I have been reading How to Talk About Books You Haven't Read by Pierre Bayard, French literature professor. Ironically, I am just about to finish reading it. In the last chapter, he explains the great value of the oft-mocked art critics.

Firstly, criticism is an essential part of the artistic process. Whenever an artist decides to cut a sentence here, or darken the sky over the cantaloupe he is painting, he is using his critical faculties. Every artist is a critic.

This is obvious.

And also criticism itself, outside of art creation, is a form of art. It is inspired by the subject of criticism, which the critic may have read, skimmed, or merely heard of from others. But it is distinct. It incorporates the critic's own worldview and places the work in a larger context. It is the gallery, architected by the critic, in which the original work is placed.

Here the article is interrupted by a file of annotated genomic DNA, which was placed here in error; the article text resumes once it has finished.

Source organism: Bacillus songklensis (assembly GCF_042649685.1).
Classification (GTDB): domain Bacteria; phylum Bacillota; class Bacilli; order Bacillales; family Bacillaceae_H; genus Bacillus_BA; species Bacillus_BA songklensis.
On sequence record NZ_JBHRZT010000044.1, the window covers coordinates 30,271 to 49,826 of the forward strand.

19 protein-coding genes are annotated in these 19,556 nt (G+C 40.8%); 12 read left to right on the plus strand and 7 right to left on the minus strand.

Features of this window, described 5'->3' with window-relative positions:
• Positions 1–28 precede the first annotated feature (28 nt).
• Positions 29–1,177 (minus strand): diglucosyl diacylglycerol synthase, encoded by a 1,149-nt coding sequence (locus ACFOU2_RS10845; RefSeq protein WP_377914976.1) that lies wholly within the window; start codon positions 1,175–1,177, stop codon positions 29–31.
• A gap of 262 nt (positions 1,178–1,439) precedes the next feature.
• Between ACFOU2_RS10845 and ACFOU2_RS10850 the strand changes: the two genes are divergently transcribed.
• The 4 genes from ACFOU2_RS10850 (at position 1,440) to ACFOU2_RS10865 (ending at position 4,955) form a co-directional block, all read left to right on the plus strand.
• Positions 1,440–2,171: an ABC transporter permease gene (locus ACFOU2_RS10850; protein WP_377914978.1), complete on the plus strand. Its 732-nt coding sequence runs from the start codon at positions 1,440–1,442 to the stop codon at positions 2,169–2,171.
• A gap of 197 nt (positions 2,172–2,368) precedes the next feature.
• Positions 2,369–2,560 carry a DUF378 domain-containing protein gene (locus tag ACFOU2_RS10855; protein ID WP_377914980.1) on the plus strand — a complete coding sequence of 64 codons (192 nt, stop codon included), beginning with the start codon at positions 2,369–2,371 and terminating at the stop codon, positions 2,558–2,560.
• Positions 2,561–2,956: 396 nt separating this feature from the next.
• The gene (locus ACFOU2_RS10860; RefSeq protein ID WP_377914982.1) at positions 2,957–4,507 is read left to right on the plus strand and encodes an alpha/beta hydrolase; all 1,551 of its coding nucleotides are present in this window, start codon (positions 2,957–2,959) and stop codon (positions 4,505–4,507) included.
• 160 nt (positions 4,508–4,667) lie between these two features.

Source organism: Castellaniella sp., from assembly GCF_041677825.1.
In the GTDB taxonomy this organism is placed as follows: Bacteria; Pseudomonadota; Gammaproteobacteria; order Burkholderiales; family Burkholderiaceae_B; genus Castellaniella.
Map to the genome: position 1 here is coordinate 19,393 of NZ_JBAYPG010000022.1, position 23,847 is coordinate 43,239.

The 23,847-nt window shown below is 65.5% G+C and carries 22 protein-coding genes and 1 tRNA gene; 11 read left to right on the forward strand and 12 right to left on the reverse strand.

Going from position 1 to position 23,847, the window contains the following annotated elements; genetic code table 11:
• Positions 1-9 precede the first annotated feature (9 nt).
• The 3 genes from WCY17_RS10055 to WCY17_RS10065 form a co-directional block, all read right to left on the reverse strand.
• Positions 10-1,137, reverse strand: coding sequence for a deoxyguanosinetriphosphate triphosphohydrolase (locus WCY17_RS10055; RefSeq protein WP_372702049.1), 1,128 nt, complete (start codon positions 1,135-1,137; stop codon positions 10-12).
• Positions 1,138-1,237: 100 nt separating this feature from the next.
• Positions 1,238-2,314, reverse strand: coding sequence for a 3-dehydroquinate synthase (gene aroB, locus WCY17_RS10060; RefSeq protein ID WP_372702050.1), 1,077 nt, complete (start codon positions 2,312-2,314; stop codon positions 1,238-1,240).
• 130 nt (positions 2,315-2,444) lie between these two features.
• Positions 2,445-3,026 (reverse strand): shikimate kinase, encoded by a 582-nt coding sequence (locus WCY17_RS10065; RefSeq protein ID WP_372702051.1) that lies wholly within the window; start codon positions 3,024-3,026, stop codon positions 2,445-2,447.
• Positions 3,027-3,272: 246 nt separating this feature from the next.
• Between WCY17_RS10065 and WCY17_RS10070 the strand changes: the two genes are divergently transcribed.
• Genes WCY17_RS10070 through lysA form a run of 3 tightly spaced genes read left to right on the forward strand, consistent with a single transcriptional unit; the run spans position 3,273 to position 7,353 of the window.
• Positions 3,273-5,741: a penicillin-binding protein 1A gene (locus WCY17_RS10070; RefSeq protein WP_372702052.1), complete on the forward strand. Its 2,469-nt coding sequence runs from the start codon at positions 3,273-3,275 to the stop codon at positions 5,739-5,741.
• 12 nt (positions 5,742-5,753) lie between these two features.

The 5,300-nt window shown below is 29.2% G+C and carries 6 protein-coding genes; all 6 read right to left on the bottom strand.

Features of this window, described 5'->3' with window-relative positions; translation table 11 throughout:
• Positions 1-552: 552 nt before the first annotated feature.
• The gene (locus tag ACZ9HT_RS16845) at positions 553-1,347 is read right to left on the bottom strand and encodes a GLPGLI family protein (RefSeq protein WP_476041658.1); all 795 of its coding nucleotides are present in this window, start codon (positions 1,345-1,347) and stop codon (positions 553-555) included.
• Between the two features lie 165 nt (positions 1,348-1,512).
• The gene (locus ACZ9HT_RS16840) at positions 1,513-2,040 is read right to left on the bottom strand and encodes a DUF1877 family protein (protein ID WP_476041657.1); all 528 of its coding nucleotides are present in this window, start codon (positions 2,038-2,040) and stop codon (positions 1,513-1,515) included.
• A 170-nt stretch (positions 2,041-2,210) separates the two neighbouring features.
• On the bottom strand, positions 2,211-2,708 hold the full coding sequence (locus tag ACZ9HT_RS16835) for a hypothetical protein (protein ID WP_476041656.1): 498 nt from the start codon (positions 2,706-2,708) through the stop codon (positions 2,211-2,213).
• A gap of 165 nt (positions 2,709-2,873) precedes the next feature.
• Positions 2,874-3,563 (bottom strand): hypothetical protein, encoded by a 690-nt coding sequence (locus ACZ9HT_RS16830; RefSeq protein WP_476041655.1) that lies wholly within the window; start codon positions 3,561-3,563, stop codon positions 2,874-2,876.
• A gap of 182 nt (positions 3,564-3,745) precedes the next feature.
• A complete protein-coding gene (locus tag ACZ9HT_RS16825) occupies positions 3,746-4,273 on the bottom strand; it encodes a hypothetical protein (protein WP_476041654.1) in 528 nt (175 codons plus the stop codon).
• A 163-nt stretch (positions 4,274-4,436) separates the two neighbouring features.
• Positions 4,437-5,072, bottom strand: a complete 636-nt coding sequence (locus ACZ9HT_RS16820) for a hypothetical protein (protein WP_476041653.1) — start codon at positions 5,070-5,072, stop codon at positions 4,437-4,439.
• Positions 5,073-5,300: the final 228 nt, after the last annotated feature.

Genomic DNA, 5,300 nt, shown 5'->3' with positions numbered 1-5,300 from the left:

By offering a setting to discuss the work in, discussing the work with another person becomes easier. There are already positions to be elaborated, modified, and used to connect the work to other works, continuing the human connection. And that human connection is ultimately where the value of art lies.

So all those comments I read on internet forums are not intrinsically worthless. They may be. It depends on the position of the reader and the writer, like any book.

For example, a year ago, I read a comment on Hacker News that described and praised this very book, and filed it into my plan-to-read on OpenLibrary. Then, months ago, I was talking with my coworker Oscar and this faint memory of someone else's description of the book was enough to be a partner in a good conversation about the book. It turned out he had actually read it a while ago. As a result, I went and read it. In hindsight, in that conversation I was victim of many of the very insecurities that Bayard takes to task in his book.

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